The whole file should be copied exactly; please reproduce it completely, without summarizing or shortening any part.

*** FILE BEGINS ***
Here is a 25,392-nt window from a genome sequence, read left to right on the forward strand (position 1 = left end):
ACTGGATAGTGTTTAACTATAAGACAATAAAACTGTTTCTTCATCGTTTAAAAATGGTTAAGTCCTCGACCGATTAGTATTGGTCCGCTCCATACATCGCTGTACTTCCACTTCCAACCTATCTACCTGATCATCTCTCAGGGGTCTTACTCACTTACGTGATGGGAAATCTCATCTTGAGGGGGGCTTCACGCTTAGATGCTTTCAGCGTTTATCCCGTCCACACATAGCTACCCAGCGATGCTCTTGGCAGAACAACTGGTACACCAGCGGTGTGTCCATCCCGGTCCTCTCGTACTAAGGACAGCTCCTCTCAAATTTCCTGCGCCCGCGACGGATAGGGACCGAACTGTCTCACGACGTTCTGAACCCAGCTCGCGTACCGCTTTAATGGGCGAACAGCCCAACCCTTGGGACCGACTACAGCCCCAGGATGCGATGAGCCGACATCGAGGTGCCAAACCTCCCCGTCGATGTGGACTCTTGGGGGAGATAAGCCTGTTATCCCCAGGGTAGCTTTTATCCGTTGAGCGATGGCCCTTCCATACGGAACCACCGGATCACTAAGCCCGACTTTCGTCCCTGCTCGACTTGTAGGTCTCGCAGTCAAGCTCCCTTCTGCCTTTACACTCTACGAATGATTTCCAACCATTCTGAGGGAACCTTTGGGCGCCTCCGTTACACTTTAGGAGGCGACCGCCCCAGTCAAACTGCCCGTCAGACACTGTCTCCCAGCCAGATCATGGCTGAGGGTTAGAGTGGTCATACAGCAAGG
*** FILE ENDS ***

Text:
Here is a 25,392-nt window from a genome sequence, read left to right on the forward strand (position 1 = left end):
ACTGGATAGTGTTTAACTATAAGACAATAAAACTGTTTCTTCATCGTTTAAAAATGGTTAAGTCCTCGACCGATTAGTATTGGTCCGCTCCATACATCGCTGTACTTCCACTTCCAACCTATCTACCTGATCATCTCTCAGGGGTCTTACTCACTTACGTGATGGGAAATCTCATCTTGAGGGGGGCTTCACGCTTAGATGCTTTCAGCGTTTATCCCGTCCACACATAGCTACCCAGCGATGCTCTTGGCAGAACAACTGGTACACCAGCGGTGTGTCCATCCCGGTCCTCTCGTACTAAGGACAGCTCCTCTCAAATTTCCTGCGCCCGCGACGGATAGGGACCGAACTGTCTCACGACGTTCTGAACCCAGCTCGCGTACCGCTTTAATGGGCGAACAGCCCAACCCTTGGGACCGACTACAGCCCCAGGATGCGATGAGCCGACATCGAGGTGCCAAACCTCCCCGTCGATGTGGACTCTTGGGGGAGATAAGCCTGTTATCCCCAGGGTAGCTTTTATCCGTTGAGCGATGGCCCTTCCATACGGAACCACCGGATCACTAAGCCCGACTTTCGTCCCTGCTCGACTTGTAGGTCTCGCAGTCAAGCTCCCTTCTGCCTTTACACTCTACGAATGATTTCCAACCATTCTGAGGGAACCTTTGGGCGCCTCCGTTACACTTTAGGAGGCGACCGCCCCAGTCAAACTGCCCGTCAGACACTGTCTCCCAGCCAGATCATGGCTGAGGGTTAGAGTGGTCATACAGCAAGG